WVU football’s 3-3-5 defense continues to work for team

LAWRENCE, KS - SEPTEMBER 23: Peyton Bender
LAWRENCE, KS - SEPTEMBER 23: Peyton Bender /

The WVU football team hasn’t quite met the lofty expectations of its loyal fans. That might not be complete until the Mountaineers capture that elusive national championship.

However, the WVU football team has a shot to compete for a Big 12 Championship this season. If that is the case, the Mountaineers need to be able to rely on the defense to win games. The offense can put up astronomical numbers, but if the defense can’t stop any conference opponents, the WVU football team will be lucky to fight for a bowl berth, rather than a spot in the inaugural Big 12 Championship Game.

While the defense hasn’t always been a reliable unit in the past decade for the Mountaineers, one aspect can always be relied upon and that’s the 3-3-5 set. The WVU football program has been committed to this scheme since Jeff Casteel was defensive coordinator under former head coach Rich Rodriguez.

This year, the 3-3-5 has allowed too many rushing yards, including 367 by the Kansas Jayhawks in the last game before the bye week. The Jayhawks struggled to run the ball against Central Michigan and Ohio, two MAC teams which beat the Big 12 foe. Kansas had no trouble running up the gut against the Mountaineers.

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The gist of the 3-3-5 is to utilize speed. The WVU football team does have speed on its defensive positions, but that means nothing if they are out of position when the offense makes plays. The 3-3-5 needs every player to be in sync, not missing an assignment.

Weak tackling has also plagued the Mountaineers this season. However, that hasn’t been a problem for Al-Rasheed Benton who leads the team in tackles with 36 tackles on the year. He has been the key stalwart on the defense all season.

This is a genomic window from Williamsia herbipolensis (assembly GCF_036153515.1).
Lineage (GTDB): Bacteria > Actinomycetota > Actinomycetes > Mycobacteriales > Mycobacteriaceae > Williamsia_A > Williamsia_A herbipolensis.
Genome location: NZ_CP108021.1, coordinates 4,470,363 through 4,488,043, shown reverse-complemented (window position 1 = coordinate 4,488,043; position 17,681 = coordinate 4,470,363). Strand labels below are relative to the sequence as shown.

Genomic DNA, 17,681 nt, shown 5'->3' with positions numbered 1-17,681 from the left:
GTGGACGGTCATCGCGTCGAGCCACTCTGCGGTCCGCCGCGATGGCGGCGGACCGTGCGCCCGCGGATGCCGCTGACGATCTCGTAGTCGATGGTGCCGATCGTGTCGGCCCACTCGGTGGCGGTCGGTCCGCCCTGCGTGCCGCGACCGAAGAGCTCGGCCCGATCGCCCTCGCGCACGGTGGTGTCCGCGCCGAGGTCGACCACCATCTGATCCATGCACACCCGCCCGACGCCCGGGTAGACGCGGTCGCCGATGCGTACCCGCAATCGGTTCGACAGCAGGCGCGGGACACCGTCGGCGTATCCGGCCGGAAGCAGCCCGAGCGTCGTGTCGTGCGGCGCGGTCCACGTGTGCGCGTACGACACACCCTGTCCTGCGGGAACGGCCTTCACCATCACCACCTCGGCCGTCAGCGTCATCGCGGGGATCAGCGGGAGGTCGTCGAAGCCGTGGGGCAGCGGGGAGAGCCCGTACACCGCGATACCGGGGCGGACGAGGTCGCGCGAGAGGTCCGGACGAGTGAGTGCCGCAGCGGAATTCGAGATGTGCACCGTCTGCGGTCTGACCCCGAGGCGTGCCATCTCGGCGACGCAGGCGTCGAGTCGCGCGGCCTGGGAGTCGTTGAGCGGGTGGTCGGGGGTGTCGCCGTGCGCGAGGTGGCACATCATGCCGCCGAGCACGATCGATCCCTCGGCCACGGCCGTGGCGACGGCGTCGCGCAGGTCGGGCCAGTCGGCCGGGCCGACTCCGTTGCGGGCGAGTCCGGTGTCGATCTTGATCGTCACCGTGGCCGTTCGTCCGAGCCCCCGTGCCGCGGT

Like the 3-3-5, WVU defensive coordinator Tony Gibson needs reliable guys like Benton to be in position and make plays. When that happens, the 3-3-5 works like it is supposed to work.

"“I think we match up,” Gibson told the Daily Athenaeum. “We can match speed with speed. Now, does it always mean we’re going to be able to stop them? No, but it gives us a better chance than trying to get a linebacker matched up on slot receivers and that kind of thing.”"

According to the Daily Athenaeum, the student publication of West Virginia University, the WVU football team is is allowing 451 total yards per game, which is ranked No. 108 in the country.

The task of stopping the run doesn’t get any easier this week as TCU is led by Darius Anderson, who has 422 yards on the season. The Horned Frogs rushing attack is also aided by Sewo Olonilua and Kyle Hicks who both have more than 125 yards on the season.

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The WVU football team can prove it is for real with a road win against TCU. The 3-3-5 is here to stay, but maybe some fans will get off of Gibson’s back if his squad can pull out a victory.